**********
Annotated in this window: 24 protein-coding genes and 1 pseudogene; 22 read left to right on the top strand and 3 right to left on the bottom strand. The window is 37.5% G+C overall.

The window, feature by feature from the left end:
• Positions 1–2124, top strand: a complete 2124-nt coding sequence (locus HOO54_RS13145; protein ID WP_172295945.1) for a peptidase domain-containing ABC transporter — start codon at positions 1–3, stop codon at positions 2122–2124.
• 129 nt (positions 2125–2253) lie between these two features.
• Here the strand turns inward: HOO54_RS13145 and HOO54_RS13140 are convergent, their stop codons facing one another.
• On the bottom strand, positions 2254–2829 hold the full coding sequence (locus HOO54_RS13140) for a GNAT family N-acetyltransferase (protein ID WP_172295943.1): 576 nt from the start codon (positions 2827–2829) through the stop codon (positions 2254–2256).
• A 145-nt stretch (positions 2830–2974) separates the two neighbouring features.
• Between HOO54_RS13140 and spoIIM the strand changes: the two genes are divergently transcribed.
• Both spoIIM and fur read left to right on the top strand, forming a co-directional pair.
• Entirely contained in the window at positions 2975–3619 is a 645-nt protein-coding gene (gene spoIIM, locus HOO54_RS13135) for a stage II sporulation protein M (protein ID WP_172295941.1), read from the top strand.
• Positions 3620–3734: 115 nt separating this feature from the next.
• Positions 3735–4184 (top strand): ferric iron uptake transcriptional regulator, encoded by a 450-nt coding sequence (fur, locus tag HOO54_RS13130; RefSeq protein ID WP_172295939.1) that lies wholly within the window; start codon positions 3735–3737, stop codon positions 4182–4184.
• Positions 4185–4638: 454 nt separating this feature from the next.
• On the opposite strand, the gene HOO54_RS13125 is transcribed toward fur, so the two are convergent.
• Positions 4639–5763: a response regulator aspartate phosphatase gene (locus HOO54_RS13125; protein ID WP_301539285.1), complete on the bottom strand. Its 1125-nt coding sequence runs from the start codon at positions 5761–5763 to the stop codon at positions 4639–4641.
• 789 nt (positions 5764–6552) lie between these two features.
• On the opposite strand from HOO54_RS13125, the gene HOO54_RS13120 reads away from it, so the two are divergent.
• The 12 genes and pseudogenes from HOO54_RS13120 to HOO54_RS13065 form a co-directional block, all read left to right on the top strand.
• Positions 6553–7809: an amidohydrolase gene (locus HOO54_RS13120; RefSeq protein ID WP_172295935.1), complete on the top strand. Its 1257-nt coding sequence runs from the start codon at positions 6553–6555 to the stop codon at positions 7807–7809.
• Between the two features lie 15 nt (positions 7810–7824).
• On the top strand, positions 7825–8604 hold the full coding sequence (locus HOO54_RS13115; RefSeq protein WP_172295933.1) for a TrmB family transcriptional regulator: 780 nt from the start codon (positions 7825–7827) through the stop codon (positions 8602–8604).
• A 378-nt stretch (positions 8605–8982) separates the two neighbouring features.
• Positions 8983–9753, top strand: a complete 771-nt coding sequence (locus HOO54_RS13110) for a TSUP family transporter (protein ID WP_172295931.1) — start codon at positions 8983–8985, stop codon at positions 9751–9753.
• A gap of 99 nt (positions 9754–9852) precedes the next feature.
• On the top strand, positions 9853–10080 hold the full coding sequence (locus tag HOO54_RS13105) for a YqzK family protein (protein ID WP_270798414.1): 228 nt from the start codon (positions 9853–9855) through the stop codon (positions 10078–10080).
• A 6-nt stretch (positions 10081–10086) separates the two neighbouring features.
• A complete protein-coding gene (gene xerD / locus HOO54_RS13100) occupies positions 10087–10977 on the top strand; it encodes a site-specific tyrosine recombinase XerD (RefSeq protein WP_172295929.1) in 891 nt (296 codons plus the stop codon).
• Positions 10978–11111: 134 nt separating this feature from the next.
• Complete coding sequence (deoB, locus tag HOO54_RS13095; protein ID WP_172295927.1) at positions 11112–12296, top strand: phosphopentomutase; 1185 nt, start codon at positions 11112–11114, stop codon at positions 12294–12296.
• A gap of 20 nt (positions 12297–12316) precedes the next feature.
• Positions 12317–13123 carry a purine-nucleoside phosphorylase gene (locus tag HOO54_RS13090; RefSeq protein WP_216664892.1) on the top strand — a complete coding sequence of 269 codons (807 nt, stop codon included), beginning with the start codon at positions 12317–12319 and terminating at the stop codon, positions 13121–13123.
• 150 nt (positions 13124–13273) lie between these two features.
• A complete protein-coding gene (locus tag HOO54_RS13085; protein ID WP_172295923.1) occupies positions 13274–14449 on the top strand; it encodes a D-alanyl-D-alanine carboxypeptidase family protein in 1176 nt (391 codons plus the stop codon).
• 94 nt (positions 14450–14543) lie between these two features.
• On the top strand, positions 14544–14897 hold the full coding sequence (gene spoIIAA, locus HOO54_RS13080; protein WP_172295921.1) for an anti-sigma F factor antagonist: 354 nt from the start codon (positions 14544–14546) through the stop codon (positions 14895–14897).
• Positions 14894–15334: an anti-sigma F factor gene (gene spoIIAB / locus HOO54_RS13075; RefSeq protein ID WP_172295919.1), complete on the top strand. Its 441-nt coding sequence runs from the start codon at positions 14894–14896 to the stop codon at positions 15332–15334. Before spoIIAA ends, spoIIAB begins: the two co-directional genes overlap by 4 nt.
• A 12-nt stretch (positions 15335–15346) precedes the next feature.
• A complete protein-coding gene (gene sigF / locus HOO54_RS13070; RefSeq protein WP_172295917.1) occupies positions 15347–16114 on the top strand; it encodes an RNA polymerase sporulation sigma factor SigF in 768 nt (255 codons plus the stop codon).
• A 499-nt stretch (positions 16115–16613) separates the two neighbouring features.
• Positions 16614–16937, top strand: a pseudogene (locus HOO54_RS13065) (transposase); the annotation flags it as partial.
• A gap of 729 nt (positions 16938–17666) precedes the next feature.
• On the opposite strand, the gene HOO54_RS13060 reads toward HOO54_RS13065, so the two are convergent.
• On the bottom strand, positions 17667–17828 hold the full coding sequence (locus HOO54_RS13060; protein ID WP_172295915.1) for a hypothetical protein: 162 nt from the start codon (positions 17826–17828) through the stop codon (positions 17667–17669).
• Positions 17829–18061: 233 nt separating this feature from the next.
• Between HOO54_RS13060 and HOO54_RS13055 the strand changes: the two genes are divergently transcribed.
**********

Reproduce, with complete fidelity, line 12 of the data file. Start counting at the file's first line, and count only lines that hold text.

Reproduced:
• Positions 3735–4184 (top strand): ferric iron uptake transcriptional regulator, encoded by a 450-nt coding sequence (fur, locus tag HOO54_RS13130; RefSeq protein ID WP_172295939.1) that lies wholly within the window; start codon positions 3735–3737, stop codon positions 4182–4184.